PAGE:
You are delightedthe dollar has appreciated and now buys more euros than it did before. The car costs 90,000, which translates to $107,143 at the 0.84 to $1 rate (90,000/0.84 = $107,143). At the new exchange rate, only $102,273 (90,000/0.88) is required to purchase 90,000. Have a good trip!

Market price Add: Shipping, duties Less: Marketing costs Transfer price $45.00 12.20 (4.50) $52.70


$80 = Cost + 0.25 Cost $80 = 1.25 Cost Cost = $64 Therefore, the transfer price is $64

1. Mexican divisions ROI = $150,000/$1,500,000 = 10.0% British divisions ROI = $230,000/$2,000,000 = 11.5% No, we cannot directly compare the two divisions ROIs without knowing more about the cultural and environmental factors faced by each.


1. The maximum transfer price is $200, because the Singapore plant could purchase the motor externally for that price. The minimum transfer price is $195, because that is equal to the total variable cost of $195. The environmental factor most important to this decision is the governmental prohibition against layoffs. This could turn direct labor into a strictly fixed cost. This particular prohibition is a serious one. Some Spanish plants have been virtually closed for years, yet the firms must continue to pay the workers because the government has refused permission to lay off the workers.




1. The comparable uncontrolled price method should be used because a market price exists. Market price Add: Shipping, duties Less: Marketing costs Transfer price $30.00 5.05 (4.00) $31.05


1. 2. 3. 4. c a b a 5. d 6. e 7. e


1. a. Factors that generally determine the degree of decentralization in an organization include the following: Physical proximity of the organizations divisions. Philosophy of top-level management to commit to delegating authority and allowing decentralized decision making. Importance, materiality, time constraints, and risk level of decisions. b. Benefits to be derived from decentralization include: Increased growth of the organization because decisions can be made by more individuals closer to the operations, thus reducing pressure on and allowing ample time for top-level management to deal with strategic and long-range planning issues. More flexibility and timelier decision making in a rapidly changing environment. c. Disadvantages of decentralization include: More control features required at company headquarters to monitor divisions/subsidiaries. Loss of some control as central authority is reduced. Greater pressure in allocating pooled resources. Duplication of support functions. 2. The factory currently owned and operated by LSI in Nuevo Laredo is a maquiladora. LSI is already well acquainted with the customs of doing business in Mexico and should have relatively little difficulty expanding its operations. The passage of the North American Free Trade Agreement makes LSIs expansion simpler by further easing Mexican laws governing foreign ownership. It also means that the current special U.S. customs treatment of reimported goods would continue. In general, NAFTA creates a more hospitable environment for U.S. companies expanding production in Mexico.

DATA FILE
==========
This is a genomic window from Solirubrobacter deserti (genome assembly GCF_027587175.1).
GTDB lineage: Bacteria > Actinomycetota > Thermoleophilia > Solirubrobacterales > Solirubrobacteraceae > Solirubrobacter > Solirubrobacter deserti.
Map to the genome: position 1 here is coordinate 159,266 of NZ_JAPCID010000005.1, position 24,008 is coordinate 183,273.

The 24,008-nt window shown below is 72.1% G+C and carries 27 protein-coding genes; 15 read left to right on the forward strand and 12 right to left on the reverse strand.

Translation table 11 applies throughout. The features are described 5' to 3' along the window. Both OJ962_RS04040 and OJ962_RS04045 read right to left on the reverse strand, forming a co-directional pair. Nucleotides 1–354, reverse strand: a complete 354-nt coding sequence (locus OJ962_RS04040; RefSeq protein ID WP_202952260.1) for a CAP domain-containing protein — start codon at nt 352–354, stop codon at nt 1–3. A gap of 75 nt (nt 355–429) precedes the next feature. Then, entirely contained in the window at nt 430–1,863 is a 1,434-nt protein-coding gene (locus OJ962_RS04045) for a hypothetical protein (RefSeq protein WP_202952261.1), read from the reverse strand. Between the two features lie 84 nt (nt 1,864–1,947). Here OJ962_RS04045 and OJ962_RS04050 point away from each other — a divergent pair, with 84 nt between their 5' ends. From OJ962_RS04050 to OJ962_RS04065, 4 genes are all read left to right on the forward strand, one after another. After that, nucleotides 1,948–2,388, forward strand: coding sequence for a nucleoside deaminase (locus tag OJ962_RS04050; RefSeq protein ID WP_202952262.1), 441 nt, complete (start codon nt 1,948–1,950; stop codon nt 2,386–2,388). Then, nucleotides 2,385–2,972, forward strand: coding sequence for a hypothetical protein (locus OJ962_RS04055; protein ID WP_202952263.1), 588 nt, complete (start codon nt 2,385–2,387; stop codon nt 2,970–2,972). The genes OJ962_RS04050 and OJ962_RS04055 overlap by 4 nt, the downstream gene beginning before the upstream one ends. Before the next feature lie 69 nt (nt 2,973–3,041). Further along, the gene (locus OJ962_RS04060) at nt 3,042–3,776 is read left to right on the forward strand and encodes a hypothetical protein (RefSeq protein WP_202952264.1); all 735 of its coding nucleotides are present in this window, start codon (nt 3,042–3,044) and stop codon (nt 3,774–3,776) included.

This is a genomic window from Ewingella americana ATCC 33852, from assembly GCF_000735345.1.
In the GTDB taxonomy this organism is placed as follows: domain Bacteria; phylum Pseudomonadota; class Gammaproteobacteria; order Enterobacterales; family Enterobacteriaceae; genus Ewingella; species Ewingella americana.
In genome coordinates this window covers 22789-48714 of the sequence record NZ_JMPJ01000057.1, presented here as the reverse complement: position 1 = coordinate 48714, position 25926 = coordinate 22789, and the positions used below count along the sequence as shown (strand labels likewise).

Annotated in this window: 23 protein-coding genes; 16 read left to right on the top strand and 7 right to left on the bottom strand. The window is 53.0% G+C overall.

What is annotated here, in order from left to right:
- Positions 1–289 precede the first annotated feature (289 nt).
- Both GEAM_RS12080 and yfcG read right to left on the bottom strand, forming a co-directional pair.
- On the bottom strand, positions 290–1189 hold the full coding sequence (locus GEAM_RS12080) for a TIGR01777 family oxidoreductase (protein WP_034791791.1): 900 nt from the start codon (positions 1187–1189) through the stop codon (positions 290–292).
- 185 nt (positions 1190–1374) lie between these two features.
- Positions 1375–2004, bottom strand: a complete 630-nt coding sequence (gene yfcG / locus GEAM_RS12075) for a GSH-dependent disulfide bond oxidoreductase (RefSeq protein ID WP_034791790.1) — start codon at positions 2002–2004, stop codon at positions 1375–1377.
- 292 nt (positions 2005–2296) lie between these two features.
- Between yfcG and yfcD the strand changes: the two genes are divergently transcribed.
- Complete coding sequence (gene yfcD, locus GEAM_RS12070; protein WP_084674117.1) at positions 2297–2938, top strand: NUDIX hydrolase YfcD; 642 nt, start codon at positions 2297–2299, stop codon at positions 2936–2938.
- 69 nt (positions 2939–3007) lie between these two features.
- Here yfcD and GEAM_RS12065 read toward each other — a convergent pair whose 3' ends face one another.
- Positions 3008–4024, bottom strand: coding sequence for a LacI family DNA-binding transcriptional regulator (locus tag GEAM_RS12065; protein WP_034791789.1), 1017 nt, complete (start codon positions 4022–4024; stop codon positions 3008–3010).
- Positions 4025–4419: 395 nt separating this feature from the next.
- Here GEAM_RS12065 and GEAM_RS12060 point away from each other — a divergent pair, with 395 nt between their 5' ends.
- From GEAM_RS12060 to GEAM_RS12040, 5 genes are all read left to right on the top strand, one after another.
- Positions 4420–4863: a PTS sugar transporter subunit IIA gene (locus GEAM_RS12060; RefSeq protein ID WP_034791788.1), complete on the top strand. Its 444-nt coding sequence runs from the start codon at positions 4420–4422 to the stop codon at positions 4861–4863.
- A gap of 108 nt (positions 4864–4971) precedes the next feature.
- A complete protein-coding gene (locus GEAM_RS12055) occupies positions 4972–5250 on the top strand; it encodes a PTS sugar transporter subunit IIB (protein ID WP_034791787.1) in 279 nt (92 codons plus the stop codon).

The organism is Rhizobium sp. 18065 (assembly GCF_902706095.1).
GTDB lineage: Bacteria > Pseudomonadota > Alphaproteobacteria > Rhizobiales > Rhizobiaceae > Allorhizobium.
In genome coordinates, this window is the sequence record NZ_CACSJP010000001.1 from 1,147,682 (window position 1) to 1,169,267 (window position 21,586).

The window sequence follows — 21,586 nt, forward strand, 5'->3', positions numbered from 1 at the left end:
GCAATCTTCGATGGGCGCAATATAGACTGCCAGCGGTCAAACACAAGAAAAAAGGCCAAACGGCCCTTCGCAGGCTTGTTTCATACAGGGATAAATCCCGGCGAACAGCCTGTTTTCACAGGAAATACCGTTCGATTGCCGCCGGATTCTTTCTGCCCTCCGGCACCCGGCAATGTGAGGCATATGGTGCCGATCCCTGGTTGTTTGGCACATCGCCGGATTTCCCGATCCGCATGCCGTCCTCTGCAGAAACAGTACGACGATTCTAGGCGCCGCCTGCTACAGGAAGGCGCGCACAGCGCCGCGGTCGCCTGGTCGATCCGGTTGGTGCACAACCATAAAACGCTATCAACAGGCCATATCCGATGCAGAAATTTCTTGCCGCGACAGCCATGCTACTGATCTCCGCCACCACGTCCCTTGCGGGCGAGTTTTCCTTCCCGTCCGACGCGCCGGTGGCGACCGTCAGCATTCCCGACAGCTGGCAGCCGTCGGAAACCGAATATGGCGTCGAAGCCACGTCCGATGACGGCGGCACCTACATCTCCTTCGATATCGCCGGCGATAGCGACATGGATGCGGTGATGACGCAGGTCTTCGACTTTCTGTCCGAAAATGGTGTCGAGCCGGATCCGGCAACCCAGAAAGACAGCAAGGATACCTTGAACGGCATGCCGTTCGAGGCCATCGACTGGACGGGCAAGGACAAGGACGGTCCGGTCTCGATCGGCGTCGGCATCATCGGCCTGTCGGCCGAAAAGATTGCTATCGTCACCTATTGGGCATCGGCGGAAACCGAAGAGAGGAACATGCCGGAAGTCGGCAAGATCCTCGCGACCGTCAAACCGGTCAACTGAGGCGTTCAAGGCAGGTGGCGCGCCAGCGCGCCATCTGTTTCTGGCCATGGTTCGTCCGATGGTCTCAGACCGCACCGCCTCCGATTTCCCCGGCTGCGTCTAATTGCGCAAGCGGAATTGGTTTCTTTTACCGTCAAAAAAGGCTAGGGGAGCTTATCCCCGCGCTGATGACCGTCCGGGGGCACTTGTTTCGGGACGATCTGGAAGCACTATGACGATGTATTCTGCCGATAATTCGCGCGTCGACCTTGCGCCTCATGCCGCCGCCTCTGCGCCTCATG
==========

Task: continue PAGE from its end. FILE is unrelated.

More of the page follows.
Alternative 1: Advantages: This alternative involves working with a well-understood process in a well-understood environment. Beryl is completely familiar with the legal and social environment in Minnesota. Morale may increase because all workers will receive the higher wages. The factory is already set up, suppliers are in line, and the company knows just how long it takes to produce the fax machines. Disadvantages: Additional workers who are not trained in Paladins process would need to be hired. Heavier use of plant facilities will wear out plant and equipment faster. The addition of a second shift may cause labor problems because those workers assigned to the second shift may want to work on the more desirable first shift. Alternative 2: Advantages: Wages are much lower in Mexico. The burgeoning Mexican market would provide demand for Paladins product. Production in Mexico would satisfy Mexican demands for locally produced goods. Disadvantages: Paladin has no experience in Mexico. There is considerable uncertainty regarding the training of Mexican workers and the start-up costs of building a new plant. Language and cultural differences may cause difficulties. Alternative 3: Advantages: Location of a new plant in a foreign trade zone would save on duty-related costs. There is no language difference in Dallas. The opening of a plant in the Southwest would give Paladin easier access to markets in the southern and southwestern United States. Wages would be lower than those in Minnesota. Disadvantages: The Dallas plant is a considerable distance from the Minnesota plant, requiring another layer of management. Beryl may find it difficult to run both plants herself.